1. Introduction
1.1. Outline of the results
We consider short Presburger sentences, defined as follows:
where the quantifiers alternate, the variables have fixed dimensions , and is a fixed Boolean combination of integer linear systems of fixed lengths (numbers of inequalities):
In other words, everything is fixed in (ShortPA), except for the entries of the matrices
and of the vectors
in . We also call a short Presburger expression.The feasibility of short Presburger sentences is a well known open problem which we resolve in this paper. Connected to both Integer Programming and Computational Logic, it was called a “fundamental question” by Barvinok in a recent survey [Bar17]. Many precursors to (ShortPA) are well known, including
Integer Linear Programming
:and Parametric Integer Programming:
where is a convex polyhedron given by . In both cases, the problems were shown to be in P, by Lenstra in 1982 and Kannan in 1990, respectively (Theorem 1.8). Traditionally, the lengths of the systems in both (IP) and (PIP) are not restricted. However, it is known that they both can be reduced to the case of a bounded length system (c.f. Sec. 8.1 [NP17c]).
Our main result is a complete solution of the problem. We show that for a fixed , deciding (ShortPA) is complete (Theorem 1.5). This disproves^{1}^{1}1Assuming the polynomial hierarchy does not collapse. a conjecture by Woods [Woo04, 5.3] (see also [Woo15]), which claims that decision is in P.
Let us emphasize that until this work even the following special case remained open:
where and are convex polyhedra given by and , respectively. We also show that (GIP) is NPcomplete (Theorem 1.2). This resolves an open problem by Kannan [Kan92].
Our reduction is parsimonious and also proves that the corresponding counting problem is #Pcomplete:
There is a natural geometric way to view these problems. Problem (IP) asks whether a given rational polyhedron contains an integer point. Problem (PIP) asks whether the projection of contains all integer points in some polyhedron . Finally, problem (GIP) asks whether there is an slice of a polyhedron for which the projection contains all integer points in some polyhedron .
1.2. Precise statements
For alternating quantifiers, we have the first hard instance of (ShortPA) :
Here is a short Presburger expression in , and . We can also define the counting problem
Theorem 1.1.
Deciding (ShortPA) is NPcomplete, even for a short Presburger expression of at most inequalities in variables , , . Similarly, computing (ShortPA) in this case is #Pcomplete.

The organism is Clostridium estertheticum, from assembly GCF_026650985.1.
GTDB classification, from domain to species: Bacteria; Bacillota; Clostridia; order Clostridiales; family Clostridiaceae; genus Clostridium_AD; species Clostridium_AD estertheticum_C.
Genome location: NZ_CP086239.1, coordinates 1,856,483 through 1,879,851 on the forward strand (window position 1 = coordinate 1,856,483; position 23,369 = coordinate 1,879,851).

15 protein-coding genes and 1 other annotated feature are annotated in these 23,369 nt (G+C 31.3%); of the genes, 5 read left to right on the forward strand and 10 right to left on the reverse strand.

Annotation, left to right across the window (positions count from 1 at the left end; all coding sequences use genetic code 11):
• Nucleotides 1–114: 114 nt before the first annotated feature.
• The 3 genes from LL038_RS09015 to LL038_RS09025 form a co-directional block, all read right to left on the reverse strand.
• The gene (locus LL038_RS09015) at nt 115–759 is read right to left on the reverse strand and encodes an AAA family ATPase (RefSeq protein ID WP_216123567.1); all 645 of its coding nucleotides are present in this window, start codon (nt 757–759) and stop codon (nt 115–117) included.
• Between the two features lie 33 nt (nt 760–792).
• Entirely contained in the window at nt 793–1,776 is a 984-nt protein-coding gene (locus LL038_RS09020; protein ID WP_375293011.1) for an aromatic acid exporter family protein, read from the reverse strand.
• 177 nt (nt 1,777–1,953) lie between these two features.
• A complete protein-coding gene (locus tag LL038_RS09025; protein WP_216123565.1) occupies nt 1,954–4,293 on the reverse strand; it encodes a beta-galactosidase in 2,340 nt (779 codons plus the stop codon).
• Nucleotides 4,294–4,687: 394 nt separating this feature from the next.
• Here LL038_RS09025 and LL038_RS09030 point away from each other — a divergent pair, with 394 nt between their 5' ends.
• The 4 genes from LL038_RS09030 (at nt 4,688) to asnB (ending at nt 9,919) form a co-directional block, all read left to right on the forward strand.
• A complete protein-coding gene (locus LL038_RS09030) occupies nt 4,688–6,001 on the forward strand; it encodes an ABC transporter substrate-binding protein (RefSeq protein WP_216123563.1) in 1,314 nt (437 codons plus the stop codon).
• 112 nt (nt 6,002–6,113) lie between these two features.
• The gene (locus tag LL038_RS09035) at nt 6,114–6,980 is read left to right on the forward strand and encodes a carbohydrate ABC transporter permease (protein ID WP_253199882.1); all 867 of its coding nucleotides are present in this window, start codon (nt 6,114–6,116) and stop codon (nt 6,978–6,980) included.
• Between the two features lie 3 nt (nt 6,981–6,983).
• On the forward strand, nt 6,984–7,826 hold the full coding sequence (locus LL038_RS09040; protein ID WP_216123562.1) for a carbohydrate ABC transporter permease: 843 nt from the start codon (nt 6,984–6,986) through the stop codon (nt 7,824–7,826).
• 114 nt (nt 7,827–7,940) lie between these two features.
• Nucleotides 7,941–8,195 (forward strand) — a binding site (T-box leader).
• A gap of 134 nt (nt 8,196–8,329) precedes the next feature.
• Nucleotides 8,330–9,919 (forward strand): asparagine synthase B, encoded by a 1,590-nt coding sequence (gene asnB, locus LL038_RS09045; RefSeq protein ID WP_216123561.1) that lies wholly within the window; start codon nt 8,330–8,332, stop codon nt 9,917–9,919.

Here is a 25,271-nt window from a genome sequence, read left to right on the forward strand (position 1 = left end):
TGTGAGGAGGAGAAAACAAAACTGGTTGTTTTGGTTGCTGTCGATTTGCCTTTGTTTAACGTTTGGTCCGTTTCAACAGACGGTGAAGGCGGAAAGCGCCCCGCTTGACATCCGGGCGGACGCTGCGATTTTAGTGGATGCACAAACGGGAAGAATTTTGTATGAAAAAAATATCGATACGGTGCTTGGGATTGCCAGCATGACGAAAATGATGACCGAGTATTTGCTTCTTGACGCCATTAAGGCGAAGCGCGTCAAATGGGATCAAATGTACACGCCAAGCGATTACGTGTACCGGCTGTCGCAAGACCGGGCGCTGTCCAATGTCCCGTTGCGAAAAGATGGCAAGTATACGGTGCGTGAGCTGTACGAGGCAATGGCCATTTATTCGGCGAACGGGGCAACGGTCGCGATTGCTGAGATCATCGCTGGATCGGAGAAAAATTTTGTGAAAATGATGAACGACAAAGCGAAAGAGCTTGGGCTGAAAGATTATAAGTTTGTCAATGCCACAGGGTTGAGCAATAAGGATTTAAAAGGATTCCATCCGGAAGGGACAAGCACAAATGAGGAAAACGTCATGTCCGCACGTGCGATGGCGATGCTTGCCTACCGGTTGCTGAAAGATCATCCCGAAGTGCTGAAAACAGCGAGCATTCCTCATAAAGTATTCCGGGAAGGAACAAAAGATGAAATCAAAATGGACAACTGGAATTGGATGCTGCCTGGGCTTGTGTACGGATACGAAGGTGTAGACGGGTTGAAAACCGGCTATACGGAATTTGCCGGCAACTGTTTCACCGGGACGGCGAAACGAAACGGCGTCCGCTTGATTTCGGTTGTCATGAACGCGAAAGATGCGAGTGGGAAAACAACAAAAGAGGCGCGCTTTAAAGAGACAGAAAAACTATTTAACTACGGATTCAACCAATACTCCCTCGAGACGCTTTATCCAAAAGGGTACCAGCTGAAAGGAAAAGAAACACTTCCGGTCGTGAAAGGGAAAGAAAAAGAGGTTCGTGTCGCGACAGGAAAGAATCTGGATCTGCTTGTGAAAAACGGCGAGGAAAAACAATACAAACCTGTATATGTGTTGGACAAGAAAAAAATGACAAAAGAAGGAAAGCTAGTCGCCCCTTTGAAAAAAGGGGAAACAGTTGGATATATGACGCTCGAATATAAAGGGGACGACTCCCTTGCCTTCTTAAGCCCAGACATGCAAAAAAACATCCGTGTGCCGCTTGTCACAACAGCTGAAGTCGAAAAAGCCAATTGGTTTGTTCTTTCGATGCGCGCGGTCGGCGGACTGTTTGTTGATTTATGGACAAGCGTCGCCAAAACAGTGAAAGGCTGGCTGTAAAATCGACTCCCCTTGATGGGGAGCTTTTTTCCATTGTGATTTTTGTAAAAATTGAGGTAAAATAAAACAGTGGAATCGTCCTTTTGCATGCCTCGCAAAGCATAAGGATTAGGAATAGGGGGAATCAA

For systems of inequalities, we also get:
Theorem 1.2.
Deciding (GIP) is NPcomplete, even for a system of at most inequalities in variables , , , when is an interval and is a triangle. Similarly, computing (GIP) in this case is #Pcomplete.
The third dimension in the theorem can be lowered to at the cost of increasing the length of the linear system:
Theorem 1.3.
Deciding (GIP) is NPcomplete, even for a system of at most inequalities in variables , , , when is an interval and is a triangle. Similarly, computing (GIP) in this case is #Pcomplete.
This substantially strengthens our earlier result [NP17c], which considers (GIP) with a “long system”, i.e., a system arbitrarily many inequalities:
Theorem 1.4 ([NP17c]).
Deciding (GIP) is NPcomplete, for a system of unbounded length in variables , , .
At the time of proving Theorem 1.4, we thought it would be the strongest negative result (see Section 1.5 below). Nevertheless, the new results in theorems 1.1, 1.2 and 1.3 say that at the level of three quantifiers, both Integer Programming and Presburger Arithmetic quickly saturate to a high level of complexity, even when all parameters are bounded.
The decision part of Theorem 1.1 can naturally be generalized to short Presburger sentences of more than quantifiers:
Theorem 1.5 (Main result).
Fix . Let be alternating quantifiers with . Deciding short Presburger sentences of the form
is complete. Similarly, when , deciding short Presburger sentences as above is complete. Here is a short Presburger expression of at most inequalities in variables , , and .
The proof of the above results uses a chain of reductions. We start with the APCOVER problem on covering intervals with arithmetic progressions. This problem is NPcompete by a result of Stockmeyer and Meyer [SM73] (see Section 9). The arithmetic progressions are encoded via continued fractions by a single rational number . We use the plane geometry of continued fractions and “lift” the construction to a Boolean combination of polyhedra in dimension 5, proving Theorem 1.1. We then “lift” the construction further to convex polytopes and , which give proofs of theorems 1.2 and 1.3, respectively. While both constructions are explicit, the first construction gives a description of by its 24 facets, while the second gives a description of by its 40 vertices; the bound of 8400 facets then comes from McMullen’s Upper bound theorem (Theorem 5.1). Finally, we generalize the problem APCOVER and the chain of reductions to quantifiers.
1.3. Applications in integer optimization
The first application of our construction is the following hardness result on the bilevel optimization of a quadratic function over integer points in a polytope.
Theorem 1.6.